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Why It Can Be Good to Be "Hands-Off"

“Now what do I do?”

Oh.Em.Gee. When kids need step-by-step instructions for how to just be, on an ongoing basis.... Are you for real??

Make some choices! Take some risks! Adults can't be around to direct you through your day forever- step out! Ask a peer. Do some critical thinking- what are your options? What would help helpful?

Okay.. so... I'm calming down... let me give some context..

On weekends during the Camp off-season, I coordinate teenagers in a leadership program. It’s incredibly rewarding and kind of a great time for me, in truth. And they can also be a lot and push my thinking in ways I didn't expect.

Every age bracket presents its own unique fun and challenges, and teenagers are certainly no exception. This group in particular is a truly unique bunch and I really look forward to waking up EARLY on Sunday morning to spend my day with them! True story. (Starbucks runs help).

One of the reasons I love it is that the Director is also a long-time friend and is totally Team PBL (project-based learning). She’s transformed the program, since signing on with them, making it more fun and camp-like.

ALL learning should feel like camp!

Kids like camp! And when kids are having fun, they just don’t even realize/mind that they’re learning.

Anywho… so the program is on the same page and slowly transforming the culture to a more process and experience- oriented program.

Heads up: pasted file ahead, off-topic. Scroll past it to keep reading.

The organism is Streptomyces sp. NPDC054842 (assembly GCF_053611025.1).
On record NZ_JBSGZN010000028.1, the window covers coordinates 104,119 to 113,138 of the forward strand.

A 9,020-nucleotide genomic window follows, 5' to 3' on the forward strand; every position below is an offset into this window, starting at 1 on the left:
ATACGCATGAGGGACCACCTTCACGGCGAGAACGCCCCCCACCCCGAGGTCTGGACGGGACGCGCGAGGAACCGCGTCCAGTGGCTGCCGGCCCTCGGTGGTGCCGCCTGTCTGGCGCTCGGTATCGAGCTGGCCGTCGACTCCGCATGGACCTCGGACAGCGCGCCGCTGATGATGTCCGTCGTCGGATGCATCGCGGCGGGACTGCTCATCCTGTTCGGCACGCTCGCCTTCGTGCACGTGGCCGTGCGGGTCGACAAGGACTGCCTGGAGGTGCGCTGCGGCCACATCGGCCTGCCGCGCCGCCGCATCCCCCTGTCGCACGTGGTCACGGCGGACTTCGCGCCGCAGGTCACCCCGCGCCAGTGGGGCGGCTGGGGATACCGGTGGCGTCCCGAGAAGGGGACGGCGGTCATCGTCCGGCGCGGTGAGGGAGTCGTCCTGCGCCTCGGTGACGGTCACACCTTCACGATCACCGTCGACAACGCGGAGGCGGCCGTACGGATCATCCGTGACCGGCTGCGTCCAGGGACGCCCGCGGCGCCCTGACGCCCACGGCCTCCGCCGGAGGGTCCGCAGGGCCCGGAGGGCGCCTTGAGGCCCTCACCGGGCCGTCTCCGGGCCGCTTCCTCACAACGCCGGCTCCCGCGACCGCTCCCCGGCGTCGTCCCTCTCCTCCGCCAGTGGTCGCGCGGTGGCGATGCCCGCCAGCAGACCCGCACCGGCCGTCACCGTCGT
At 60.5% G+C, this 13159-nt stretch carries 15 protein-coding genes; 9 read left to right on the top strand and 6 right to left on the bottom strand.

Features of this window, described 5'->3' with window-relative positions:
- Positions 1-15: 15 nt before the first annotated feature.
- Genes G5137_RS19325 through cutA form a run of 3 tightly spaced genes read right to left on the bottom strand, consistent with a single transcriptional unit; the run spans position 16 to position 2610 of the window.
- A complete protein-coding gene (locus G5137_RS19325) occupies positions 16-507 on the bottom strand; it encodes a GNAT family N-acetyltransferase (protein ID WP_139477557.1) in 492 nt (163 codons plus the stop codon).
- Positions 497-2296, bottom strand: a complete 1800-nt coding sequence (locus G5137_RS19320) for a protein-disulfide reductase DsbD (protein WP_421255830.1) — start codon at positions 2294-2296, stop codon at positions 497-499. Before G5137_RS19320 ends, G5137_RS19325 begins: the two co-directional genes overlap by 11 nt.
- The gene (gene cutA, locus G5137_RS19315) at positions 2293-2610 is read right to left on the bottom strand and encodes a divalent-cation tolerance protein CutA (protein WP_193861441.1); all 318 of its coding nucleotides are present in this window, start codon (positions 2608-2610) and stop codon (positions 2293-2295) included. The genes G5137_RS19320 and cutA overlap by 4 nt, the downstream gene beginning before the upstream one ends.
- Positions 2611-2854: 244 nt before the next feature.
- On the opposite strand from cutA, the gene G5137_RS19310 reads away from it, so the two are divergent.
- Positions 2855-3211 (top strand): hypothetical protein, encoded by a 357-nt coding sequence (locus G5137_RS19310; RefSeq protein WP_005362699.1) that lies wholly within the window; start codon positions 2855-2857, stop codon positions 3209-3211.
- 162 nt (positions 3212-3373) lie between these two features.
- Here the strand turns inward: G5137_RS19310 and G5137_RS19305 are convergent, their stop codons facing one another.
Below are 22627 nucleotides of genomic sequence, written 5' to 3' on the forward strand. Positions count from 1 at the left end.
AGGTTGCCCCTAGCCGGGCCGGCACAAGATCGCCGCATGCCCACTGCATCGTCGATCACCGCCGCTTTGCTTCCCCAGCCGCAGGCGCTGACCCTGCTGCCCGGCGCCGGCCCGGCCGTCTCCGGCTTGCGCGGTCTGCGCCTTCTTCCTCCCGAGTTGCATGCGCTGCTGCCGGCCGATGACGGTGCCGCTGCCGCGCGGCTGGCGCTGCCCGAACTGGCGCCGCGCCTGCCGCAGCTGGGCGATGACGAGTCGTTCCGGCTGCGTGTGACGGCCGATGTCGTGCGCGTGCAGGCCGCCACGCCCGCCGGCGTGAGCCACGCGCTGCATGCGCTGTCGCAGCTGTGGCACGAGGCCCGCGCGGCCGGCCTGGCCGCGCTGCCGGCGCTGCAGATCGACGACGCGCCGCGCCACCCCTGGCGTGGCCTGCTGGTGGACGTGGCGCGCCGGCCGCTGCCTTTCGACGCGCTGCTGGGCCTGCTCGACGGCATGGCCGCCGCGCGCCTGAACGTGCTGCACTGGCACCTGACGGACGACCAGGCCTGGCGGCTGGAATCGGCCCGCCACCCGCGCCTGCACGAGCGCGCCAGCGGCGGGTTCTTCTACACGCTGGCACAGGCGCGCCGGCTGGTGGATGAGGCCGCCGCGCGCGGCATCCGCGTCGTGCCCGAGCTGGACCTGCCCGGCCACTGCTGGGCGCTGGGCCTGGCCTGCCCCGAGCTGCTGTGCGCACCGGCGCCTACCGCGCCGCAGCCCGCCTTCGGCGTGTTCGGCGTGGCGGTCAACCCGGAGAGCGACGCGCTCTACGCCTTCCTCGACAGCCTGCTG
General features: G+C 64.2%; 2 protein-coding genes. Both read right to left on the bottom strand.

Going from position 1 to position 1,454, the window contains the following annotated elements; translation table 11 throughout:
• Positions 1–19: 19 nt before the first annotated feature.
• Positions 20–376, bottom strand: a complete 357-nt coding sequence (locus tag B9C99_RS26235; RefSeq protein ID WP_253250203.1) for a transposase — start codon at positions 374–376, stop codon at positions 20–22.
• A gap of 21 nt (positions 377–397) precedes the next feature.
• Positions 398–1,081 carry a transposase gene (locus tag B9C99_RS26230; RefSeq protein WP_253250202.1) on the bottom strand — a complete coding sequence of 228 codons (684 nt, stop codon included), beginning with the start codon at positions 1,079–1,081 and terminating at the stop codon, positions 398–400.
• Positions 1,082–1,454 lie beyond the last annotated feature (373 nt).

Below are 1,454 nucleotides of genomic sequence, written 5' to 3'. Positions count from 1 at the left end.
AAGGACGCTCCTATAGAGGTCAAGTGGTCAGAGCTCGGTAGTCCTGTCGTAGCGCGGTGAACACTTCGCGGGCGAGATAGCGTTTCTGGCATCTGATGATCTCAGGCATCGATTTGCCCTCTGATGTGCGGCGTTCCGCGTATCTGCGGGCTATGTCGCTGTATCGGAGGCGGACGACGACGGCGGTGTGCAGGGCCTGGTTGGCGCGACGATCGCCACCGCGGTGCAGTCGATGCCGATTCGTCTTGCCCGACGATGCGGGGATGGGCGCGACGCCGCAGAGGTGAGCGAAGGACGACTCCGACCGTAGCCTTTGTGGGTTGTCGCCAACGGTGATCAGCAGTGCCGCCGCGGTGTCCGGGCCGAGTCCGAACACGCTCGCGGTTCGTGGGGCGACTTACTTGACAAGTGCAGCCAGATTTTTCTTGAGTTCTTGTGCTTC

Well, Shocker of the Day- This does not come easy for the teens!

I think a lot of the younger kids are probably more exposed to this type of learning, but in Beverly Hills, these teens are conditioned to be very goal oriented. They have pressure all around them to accomplish so much- I can definitely empathasize that it must be hard for them to suddenly be in an environment where the pressure is off a bit.

This job has helped my self-awareness in a lot of ways. Like coming to terms that I’m pretty hands-off as a leader. I really see myself as a facilitator and guide. I set the tone with the teens, we establish the guidelines, and then I set them free. I encourage them to try to "figure it out" on their own. I remind them where the information is when they have questions, so they can find the answers themselves.

So, I was reflecting on this school-year (as we're about 2/3 finished) and I realized, I haven't been asked the dreaded "What Do I Do Now" question in months! Months! The kids planned a big event, asked me what was needed, but really found ways to be helpful. They checked-in, they consulted their peers, and they figured it out.


Feeling pretty proud for them today. And excited to share my reflection with them on Sunday.

Be You Out There,

Goldie Fox

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